— Dan Yashinsky, Storyteller Co-founder of Storytelling Toronto, author of Suddenly He Heard Footsteps and various folktale collections.

“Norm has a wide repertoire, an engaging manner, and knows how to draw children into the spell of a story, first with his penny whistle, then with his enthusiasm and gentle humour.”
Marylyn Peringer,  Storyteller, co-resident teacher, Storytelling Toronto

“Norm’s love for sharing stories is evident through his skill as an oral storyteller; he is an original and remarkable storyteller – for children and adult listeners. Norm delivers family stories and folk and fairy tales with great conviction!  You would think all the stories are true and happened to Norm!

As an active member of our storytelling community in Toronto for over 25 years, Norm has told stories at Storytellers for Children events, participated in festivals such as the Toronto Storytelling Festival, Tales for a Summer Eve and Jewish Storytelling Festival and contributed to the Barrel of Stories newsletter using his 6000 volume library to write columns about the riches  and  wisdom contained in the world of the folktale.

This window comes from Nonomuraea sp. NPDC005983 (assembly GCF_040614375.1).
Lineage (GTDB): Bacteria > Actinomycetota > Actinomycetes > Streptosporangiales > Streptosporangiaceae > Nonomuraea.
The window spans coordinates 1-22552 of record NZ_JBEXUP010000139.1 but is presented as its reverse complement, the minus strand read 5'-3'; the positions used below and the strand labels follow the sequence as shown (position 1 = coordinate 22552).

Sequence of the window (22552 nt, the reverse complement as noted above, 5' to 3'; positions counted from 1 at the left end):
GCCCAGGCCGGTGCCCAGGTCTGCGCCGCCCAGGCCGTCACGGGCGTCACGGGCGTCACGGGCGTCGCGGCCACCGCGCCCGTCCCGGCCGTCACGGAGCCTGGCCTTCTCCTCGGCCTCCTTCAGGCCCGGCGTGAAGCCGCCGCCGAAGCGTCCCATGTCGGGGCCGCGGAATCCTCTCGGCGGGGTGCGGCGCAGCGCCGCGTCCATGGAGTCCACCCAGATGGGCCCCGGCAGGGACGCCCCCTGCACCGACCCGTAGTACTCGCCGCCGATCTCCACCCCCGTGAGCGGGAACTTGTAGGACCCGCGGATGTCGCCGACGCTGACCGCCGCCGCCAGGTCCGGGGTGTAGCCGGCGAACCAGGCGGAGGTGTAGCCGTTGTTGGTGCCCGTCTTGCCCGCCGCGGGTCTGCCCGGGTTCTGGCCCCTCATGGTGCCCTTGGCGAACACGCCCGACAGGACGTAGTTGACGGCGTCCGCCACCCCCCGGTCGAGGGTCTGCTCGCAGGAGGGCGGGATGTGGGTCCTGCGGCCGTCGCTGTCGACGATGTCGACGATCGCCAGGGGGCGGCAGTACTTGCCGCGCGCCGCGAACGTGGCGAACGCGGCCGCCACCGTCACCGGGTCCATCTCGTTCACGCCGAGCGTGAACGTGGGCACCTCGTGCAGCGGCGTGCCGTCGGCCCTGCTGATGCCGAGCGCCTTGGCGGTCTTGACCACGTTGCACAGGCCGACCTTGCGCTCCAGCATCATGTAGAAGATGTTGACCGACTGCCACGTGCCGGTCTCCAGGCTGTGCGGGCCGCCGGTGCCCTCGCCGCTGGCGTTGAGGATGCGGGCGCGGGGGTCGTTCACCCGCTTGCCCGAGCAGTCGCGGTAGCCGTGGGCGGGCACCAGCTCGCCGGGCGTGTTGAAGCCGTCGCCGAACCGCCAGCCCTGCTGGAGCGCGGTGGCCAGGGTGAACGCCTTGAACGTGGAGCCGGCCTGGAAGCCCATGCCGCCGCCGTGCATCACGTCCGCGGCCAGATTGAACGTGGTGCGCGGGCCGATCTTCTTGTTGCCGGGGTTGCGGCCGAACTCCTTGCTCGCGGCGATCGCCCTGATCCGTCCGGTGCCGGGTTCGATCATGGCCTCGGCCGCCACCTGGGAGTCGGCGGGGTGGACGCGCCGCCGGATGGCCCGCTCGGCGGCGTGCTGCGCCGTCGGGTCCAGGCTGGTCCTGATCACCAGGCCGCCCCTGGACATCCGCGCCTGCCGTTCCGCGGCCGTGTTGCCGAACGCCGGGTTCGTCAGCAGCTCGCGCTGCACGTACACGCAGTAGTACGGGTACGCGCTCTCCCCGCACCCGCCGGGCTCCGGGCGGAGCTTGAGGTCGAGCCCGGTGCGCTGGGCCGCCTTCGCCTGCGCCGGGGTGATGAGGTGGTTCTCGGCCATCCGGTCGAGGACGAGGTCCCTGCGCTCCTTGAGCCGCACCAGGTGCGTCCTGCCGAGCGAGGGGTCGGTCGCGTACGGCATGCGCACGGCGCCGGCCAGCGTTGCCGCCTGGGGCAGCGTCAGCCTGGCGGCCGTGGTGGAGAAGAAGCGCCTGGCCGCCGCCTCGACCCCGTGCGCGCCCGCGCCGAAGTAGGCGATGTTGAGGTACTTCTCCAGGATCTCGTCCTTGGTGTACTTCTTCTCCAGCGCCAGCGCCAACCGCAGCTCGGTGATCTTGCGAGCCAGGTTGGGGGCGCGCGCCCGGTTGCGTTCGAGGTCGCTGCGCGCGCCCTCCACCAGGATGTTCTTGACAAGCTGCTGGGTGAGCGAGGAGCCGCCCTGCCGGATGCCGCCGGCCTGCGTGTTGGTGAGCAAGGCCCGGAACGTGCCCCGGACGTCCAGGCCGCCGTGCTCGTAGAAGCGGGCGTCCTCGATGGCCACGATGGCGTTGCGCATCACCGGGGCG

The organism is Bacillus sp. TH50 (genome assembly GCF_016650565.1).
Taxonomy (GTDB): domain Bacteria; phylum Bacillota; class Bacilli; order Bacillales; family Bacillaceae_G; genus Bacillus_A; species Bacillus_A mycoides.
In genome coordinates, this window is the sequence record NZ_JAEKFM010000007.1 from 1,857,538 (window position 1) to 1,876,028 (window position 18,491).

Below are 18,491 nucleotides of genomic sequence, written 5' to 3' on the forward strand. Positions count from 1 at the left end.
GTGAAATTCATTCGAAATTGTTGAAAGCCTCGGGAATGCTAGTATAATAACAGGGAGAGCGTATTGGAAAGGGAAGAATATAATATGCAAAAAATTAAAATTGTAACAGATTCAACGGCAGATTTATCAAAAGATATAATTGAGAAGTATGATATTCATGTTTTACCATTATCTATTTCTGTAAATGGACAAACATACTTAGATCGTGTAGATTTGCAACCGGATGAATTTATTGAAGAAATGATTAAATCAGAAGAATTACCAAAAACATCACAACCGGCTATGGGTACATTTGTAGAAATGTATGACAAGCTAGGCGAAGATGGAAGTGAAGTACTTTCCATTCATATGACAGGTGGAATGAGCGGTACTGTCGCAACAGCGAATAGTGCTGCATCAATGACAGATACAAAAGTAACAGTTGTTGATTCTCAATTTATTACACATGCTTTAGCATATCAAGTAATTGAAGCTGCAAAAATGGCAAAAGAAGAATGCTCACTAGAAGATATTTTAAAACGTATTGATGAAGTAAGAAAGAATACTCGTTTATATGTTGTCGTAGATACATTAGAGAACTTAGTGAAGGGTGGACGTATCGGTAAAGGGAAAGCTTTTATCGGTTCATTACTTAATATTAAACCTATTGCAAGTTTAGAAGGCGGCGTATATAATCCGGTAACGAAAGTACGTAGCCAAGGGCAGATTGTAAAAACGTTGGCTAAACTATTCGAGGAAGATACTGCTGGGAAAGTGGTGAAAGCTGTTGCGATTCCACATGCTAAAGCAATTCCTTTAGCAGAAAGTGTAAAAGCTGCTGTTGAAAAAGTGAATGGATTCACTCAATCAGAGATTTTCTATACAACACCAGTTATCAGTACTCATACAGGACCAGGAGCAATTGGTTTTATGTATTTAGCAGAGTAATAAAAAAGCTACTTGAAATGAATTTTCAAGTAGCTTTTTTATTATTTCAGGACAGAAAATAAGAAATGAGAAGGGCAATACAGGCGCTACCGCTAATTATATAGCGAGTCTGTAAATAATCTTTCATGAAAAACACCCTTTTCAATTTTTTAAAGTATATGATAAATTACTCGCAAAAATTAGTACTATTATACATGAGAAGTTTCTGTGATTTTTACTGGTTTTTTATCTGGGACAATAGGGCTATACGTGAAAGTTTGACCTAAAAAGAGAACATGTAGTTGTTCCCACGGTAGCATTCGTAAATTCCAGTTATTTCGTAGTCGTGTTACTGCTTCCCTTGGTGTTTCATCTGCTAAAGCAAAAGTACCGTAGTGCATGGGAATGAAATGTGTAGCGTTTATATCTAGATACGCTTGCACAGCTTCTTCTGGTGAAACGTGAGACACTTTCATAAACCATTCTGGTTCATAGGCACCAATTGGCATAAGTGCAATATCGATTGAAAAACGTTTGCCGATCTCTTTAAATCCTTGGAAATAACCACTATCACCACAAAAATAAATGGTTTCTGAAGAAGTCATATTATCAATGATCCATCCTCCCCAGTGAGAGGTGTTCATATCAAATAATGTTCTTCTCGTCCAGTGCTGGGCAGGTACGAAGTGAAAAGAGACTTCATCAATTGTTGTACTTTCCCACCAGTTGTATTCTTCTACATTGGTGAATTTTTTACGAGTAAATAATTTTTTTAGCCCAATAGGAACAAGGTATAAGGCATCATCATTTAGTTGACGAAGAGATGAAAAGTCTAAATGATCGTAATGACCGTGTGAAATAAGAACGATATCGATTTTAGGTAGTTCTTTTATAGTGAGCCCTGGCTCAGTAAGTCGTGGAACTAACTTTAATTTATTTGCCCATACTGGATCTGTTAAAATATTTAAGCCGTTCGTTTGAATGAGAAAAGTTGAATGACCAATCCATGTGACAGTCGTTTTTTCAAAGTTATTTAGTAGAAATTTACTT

Norm created the library because of his love of stories and the desire to spread them.”
Sally Jaeger, Storyteller, Founder of Storytellers For Children.

“Norm, It was such a pleasure to finally meet you! I just want to say thank you so much for participating in our event on Sunday.  Your stories were  incredibly well received  and the children totally captivated! Thank you for helping make our event such a success!”
 Risa Alyson Strauss, Children’s Garden & Exploring Toronto Programs

“I just wanted to thank you and Hugh again for spending Sunday with us at the Children’s Garden and for your excellent stories and funky rhythms! There were a lot of smiling children at the garden yesterday and I know that you two had a good hand in that!”
 Amanda Montgomery, Children’s Garden High Park, Toronto

“We are excited that you can join us for Harvest Festival again!”
 Keely, Recreationist, Children’s Garden and Exploring Toronto Programs